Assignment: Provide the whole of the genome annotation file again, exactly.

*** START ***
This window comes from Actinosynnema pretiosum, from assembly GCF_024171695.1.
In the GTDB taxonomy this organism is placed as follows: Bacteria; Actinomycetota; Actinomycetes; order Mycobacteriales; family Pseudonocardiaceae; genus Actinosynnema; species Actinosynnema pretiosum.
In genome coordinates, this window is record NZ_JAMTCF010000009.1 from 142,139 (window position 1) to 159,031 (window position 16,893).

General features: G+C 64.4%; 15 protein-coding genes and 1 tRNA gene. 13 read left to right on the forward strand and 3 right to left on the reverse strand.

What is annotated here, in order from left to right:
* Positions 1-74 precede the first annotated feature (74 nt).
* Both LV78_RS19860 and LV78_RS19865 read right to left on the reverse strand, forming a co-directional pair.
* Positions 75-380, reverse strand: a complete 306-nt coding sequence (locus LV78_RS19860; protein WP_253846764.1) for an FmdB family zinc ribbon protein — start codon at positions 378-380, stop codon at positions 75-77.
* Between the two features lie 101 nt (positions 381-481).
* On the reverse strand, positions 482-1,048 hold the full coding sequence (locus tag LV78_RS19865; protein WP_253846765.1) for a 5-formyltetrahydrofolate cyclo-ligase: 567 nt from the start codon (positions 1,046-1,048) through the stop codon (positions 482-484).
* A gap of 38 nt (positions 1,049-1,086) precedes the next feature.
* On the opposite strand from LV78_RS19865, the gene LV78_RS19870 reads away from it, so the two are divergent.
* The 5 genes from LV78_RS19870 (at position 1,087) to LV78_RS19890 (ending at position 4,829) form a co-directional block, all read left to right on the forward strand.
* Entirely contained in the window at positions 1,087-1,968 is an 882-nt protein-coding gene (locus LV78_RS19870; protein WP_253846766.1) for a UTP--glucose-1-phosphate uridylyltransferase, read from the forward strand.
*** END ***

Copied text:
This window comes from Actinosynnema pretiosum, from assembly GCF_024171695.1.
In the GTDB taxonomy this organism is placed as follows: Bacteria; Actinomycetota; Actinomycetes; order Mycobacteriales; family Pseudonocardiaceae; genus Actinosynnema; species Actinosynnema pretiosum.
In genome coordinates, this window is record NZ_JAMTCF010000009.1 from 142,139 (window position 1) to 159,031 (window position 16,893).

General features: G+C 64.4%; 15 protein-coding genes and 1 tRNA gene. 13 read left to right on the forward strand and 3 right to left on the reverse strand.

What is annotated here, in order from left to right:
* Positions 1-74 precede the first annotated feature (74 nt).
* Both LV78_RS19860 and LV78_RS19865 read right to left on the reverse strand, forming a co-directional pair.
* Positions 75-380, reverse strand: a complete 306-nt coding sequence (locus LV78_RS19860; protein WP_253846764.1) for an FmdB family zinc ribbon protein — start codon at positions 378-380, stop codon at positions 75-77.
* Between the two features lie 101 nt (positions 381-481).
* On the reverse strand, positions 482-1,048 hold the full coding sequence (locus tag LV78_RS19865; protein WP_253846765.1) for a 5-formyltetrahydrofolate cyclo-ligase: 567 nt from the start codon (positions 1,046-1,048) through the stop codon (positions 482-484).
* A gap of 38 nt (positions 1,049-1,086) precedes the next feature.
* On the opposite strand from LV78_RS19865, the gene LV78_RS19870 reads away from it, so the two are divergent.
* The 5 genes from LV78_RS19870 (at position 1,087) to LV78_RS19890 (ending at position 4,829) form a co-directional block, all read left to right on the forward strand.
* Entirely contained in the window at positions 1,087-1,968 is an 882-nt protein-coding gene (locus LV78_RS19870; protein WP_253846766.1) for a UTP--glucose-1-phosphate uridylyltransferase, read from the forward strand.